Finally, in the 20th century, these tales came to the first Westerners. The name of the creature was called the Buru. It was said to be approximately 15 to 20 feet in length, with smooth skin and three rows of short blunt spines running down its sides and back. It has stumpy short legs about a foot and a half in length. The feet, which are heavily clawed, resemble the forefeet of a burrowing mole. It also has a lengthy powerful tail. The areas where this reptile was located are in remote northeast India, bordered by the nations of Bhutan, Tibet and Burma. This is a subtropical climate with extremely heavy rainfall. Much of the terrain is covered with dense, tropical forests of bamboo.
Professor Hainendorf, an anthropologist, who wrote about the Apatani tribesman and their isolated location in 1947, noted despite the altitude, their valley was swampy and thick-forested. The bottom of the valley, according to local tradition, was once a marshy swamp, inhabited by a lizard-like monster.
The first venturer into this remote part of the world to seek the Buru was a British zoologist named Charles Stonor. He made the first detailed report of the Apatani Valley in 1948, and it is still considered to be the best source of information about the area. Stonor wrote detailed accounts of the Apatani people – their land, their legends and the Buru. He interviewed approximately 30 tribesmen who described in very close detail the peculiar reptile. They also related a few stories at that time of human attacks. One included a hunter who, after threatening the Buru’s young, had been drowned when the mother stung him with its powerful tail.
After obtaining Izzard’s journal, I attempted to follow his exact expedition along with Stonor, starting in Assam and going up into Arunachal-Pradesh, India, which was once part of the large area of Assam. When Izzard initiated his expedition, all northeast area was considered to be Assam.
Izzard had many cryptozoological friends from his early school days. He was a lifelong friend of Ivan Sanderson, who was a very famous cryptozoologist. Sanderson had led expeditions in some of the most remote parts of the jungles in the world and had many interesting tales of a wide variety of animals. He was also a childhood friend of Gerald Russell, who was an explorer and cryptozoologist in the 1930s to the 1950s. They were both in Africa and came across a large creature later known as Mokele-Mbembe, which was considered a long necked dinosaur.
Izzard hoped that he would be able to return from his expedition with actual evidence or capture of the Buru. Other sightings of similar reptiles as the Buru have been seen in Bhutan, where the king had claimed to have actually seen something like a Buru many years ago. Heuvelmans noted during the 1980s the current sightings described animals similar to the Buru in another region of India. Loren Coleman, probably one of the most famous living cryptozoologists, thought the Buru might still be living near the same valleys that Izzard searched more than a half century ago.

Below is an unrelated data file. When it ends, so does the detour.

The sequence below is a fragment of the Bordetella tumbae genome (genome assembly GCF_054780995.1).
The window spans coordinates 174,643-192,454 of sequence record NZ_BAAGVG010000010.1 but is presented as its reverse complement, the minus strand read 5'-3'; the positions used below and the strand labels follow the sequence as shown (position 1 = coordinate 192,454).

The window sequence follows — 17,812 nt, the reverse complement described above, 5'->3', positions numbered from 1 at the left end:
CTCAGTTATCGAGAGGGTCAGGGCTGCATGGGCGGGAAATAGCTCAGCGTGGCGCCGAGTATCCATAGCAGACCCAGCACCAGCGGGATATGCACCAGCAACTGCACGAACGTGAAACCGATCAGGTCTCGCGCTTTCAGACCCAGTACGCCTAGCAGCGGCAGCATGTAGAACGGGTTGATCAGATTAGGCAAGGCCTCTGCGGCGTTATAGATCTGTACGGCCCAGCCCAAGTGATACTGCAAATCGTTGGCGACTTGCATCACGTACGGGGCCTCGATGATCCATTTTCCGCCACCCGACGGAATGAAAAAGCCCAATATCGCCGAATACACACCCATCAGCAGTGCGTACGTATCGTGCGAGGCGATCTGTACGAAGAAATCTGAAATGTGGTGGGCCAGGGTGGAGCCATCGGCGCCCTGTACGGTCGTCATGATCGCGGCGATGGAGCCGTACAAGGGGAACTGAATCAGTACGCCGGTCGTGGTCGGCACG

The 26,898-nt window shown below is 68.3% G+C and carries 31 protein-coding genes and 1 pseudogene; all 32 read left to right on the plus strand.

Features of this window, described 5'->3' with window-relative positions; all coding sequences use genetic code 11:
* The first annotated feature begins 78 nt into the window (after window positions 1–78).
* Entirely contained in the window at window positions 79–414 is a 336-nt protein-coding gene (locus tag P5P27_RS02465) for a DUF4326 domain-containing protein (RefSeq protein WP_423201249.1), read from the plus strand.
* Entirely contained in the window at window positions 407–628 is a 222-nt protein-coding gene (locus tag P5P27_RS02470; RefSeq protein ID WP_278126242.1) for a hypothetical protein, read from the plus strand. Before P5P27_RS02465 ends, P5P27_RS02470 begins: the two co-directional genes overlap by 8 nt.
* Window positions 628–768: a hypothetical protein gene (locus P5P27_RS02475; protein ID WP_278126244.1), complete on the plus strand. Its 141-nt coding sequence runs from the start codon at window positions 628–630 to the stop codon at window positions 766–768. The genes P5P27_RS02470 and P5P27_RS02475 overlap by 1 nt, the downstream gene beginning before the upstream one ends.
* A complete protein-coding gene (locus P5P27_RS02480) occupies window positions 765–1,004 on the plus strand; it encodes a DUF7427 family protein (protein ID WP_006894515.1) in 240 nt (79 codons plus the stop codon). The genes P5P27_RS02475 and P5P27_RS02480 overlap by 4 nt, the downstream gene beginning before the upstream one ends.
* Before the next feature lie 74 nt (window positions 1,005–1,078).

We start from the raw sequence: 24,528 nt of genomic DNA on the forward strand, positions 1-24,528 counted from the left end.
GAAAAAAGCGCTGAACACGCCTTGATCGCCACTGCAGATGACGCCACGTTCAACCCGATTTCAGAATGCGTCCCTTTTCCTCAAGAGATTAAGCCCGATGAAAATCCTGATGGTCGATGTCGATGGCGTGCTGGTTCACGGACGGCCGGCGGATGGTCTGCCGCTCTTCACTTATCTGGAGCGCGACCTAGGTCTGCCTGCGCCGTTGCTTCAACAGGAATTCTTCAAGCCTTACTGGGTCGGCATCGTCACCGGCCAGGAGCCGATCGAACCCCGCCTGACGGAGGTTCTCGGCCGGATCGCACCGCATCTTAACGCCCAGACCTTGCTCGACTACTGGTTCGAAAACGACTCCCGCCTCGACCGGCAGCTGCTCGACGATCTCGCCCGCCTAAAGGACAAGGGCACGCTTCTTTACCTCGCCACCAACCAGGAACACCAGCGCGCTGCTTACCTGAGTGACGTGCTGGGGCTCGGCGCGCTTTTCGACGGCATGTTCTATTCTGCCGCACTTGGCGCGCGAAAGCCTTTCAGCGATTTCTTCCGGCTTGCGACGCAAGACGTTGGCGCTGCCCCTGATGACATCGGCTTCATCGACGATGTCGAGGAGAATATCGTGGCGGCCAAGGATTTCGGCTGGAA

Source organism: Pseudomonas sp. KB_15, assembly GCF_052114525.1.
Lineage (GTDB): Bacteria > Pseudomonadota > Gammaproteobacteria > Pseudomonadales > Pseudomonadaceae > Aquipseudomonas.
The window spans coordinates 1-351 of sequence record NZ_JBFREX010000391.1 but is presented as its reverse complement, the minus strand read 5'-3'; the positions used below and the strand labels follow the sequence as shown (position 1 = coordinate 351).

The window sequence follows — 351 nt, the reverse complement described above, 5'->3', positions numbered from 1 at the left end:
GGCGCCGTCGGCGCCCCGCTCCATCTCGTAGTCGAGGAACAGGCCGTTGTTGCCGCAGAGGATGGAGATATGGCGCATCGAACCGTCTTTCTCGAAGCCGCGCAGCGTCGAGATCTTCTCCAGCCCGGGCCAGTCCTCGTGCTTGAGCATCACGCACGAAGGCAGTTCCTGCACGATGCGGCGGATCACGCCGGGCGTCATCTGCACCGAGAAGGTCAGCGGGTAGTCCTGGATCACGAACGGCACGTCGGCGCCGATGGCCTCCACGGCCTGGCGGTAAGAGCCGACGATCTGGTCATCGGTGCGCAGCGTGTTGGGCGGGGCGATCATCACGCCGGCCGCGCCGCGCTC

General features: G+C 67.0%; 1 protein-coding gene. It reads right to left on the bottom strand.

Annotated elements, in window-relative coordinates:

Izzard mentions in his journal that, in 1948, news came of an extinct reptile that had been moving along the Himalayan border. After reading the accounts of Izzard’s journal, I was interested in finding information about the Sacred Brass Plates in the Apatani village. His expedition members were never permitted to view the plates.
“The search for the Buru and the Sacred Brass Plates” by Marc E. W. Miller, Eagle-Gazette, October 27, 2008.
Brent Swancer adds:
I tend to agree with the speculations of Heuvelmans and Mackal concerning the Buru being a type of large monitor lizard that has developed aquatic tendencies.
It seems to me that perhaps the Buru could be a type of monitor lizard that has developed a type of giganticism. This has happened before in many isolated species including monitors such as the Komodo dragon, which is an example of a process called island giganticism. Animals in an island ecology will typically evolve to be larger or smaller depending on certain ecological factors (this is known as Foster’s Rule). In situations where there is an absence of predators or significant competition in an island habitat, and especially when there are plentiful food resources, some animals can become significantly larger over time (In contrast to island dwarfism).
The impression I get from reading the article is that the valley the Buru is said to inhabit is very isolated, and surrounded by mountains. This is interesting to me because as far as island biogeography is concerned, any ecology isolated and surrounded by unlike ecologies can be considered an island. If this is the case with this valley, we could be essentially seeing island giganticism at work, and a similar situation to what happened in the evolution of the Komodo dragon. Also, since the Buru is said to be aquatic in nature, this would allow it to become even larger since its greater body weight would be supported by water.
The one thing that is still curious is the presence of those wicked digging claws. This seems more fitting with a predominantly terrestrial animal that does a lot of burrowing, digging, or things like rooting through tree stumps for grubs.